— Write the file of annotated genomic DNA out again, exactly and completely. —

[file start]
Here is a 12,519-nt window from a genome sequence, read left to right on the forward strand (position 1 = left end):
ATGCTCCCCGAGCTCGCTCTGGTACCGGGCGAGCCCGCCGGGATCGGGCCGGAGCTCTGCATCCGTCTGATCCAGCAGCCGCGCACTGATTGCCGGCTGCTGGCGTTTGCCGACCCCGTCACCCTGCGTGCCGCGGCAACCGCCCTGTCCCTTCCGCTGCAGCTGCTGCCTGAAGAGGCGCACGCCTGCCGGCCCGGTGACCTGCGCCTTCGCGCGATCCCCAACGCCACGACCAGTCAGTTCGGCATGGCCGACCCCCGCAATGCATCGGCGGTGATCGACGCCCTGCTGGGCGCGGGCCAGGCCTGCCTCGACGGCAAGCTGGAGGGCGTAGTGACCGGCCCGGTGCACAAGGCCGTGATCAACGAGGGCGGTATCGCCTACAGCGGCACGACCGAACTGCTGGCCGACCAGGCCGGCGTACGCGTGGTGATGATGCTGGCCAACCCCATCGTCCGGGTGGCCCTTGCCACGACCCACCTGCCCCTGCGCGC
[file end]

Here is a 12,519-nt window from a genome sequence, read left to right on the forward strand (position 1 = left end):
ATGCTCCCCGAGCTCGCTCTGGTACCGGGCGAGCCCGCCGGGATCGGGCCGGAGCTCTGCATCCGTCTGATCCAGCAGCCGCGCACTGATTGCCGGCTGCTGGCGTTTGCCGACCCCGTCACCCTGCGTGCCGCGGCAACCGCCCTGTCCCTTCCGCTGCAGCTGCTGCCTGAAGAGGCGCACGCCTGCCGGCCCGGTGACCTGCGCCTTCGCGCGATCCCCAACGCCACGACCAGTCAGTTCGGCATGGCCGACCCCCGCAATGCATCGGCGGTGATCGACGCCCTGCTGGGCGCGGGCCAGGCCTGCCTCGACGGCAAGCTGGAGGGCGTAGTGACCGGCCCGGTGCACAAGGCCGTGATCAACGAGGGCGGTATCGCCTACAGCGGCACGACCGAACTGCTGGCCGACCAGGCCGGCGTACGCGTGGTGATGATGCTGGCCAACCCCATCGTCCGGGTGGCCCTTGCCACGACCCACCTGCCCCTGCGCGC